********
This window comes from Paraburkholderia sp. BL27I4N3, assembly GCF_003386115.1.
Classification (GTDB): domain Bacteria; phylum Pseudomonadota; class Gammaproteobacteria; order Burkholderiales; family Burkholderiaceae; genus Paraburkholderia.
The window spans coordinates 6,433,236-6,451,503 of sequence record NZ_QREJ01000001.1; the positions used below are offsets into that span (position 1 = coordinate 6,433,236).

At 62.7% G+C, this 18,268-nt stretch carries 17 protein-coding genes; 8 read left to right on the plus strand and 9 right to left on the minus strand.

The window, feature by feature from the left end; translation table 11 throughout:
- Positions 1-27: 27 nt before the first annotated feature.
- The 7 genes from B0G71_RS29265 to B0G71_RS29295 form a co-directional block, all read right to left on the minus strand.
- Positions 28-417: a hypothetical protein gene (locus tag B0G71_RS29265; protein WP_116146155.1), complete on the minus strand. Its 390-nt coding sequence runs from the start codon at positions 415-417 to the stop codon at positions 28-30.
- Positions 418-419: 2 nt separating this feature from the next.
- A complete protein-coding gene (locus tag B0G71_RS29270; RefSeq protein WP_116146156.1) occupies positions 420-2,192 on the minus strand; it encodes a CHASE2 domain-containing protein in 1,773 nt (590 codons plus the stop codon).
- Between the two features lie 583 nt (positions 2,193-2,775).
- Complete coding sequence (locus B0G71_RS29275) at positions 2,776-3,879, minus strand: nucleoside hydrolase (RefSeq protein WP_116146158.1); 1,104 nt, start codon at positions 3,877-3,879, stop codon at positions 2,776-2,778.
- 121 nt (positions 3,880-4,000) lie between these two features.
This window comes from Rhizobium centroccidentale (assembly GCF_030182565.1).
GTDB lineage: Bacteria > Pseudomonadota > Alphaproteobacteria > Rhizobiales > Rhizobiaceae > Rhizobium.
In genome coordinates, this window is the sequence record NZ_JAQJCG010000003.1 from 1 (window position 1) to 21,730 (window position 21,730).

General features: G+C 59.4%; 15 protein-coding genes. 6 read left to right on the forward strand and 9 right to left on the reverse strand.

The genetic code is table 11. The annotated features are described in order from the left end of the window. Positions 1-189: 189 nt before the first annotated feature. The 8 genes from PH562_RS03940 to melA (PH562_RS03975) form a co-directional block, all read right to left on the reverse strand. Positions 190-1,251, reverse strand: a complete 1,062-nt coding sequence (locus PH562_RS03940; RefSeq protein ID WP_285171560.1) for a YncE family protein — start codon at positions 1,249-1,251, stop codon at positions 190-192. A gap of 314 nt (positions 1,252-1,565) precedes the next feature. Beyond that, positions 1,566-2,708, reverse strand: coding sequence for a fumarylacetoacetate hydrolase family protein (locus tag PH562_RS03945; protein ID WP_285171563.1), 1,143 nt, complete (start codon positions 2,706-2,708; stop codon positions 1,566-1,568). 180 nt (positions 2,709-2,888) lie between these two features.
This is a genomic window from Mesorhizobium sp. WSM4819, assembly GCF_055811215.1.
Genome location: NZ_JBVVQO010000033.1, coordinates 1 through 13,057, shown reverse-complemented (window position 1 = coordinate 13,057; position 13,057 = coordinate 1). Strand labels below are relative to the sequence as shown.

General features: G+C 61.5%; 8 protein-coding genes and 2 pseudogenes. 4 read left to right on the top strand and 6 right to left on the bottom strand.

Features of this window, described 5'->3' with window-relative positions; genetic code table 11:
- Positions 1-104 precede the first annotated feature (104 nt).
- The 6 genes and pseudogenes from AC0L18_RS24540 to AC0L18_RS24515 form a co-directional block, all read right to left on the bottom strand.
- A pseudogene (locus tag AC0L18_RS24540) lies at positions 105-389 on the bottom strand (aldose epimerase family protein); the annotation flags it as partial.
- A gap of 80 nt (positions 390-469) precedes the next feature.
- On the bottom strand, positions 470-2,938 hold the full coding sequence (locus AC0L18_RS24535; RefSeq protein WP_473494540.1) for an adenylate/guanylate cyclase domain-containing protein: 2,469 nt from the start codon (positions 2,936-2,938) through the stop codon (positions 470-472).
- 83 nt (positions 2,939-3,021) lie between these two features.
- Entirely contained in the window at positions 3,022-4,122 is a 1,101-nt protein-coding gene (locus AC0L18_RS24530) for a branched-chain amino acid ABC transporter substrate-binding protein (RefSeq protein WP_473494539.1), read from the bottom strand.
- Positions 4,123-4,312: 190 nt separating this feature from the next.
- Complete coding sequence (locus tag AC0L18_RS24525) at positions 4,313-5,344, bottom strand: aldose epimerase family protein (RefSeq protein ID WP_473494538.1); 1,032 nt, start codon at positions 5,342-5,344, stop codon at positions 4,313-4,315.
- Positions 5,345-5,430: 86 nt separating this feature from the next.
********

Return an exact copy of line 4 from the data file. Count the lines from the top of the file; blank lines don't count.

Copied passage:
At 62.7% G+C, this 18,268-nt stretch carries 17 protein-coding genes; 8 read left to right on the plus strand and 9 right to left on the minus strand.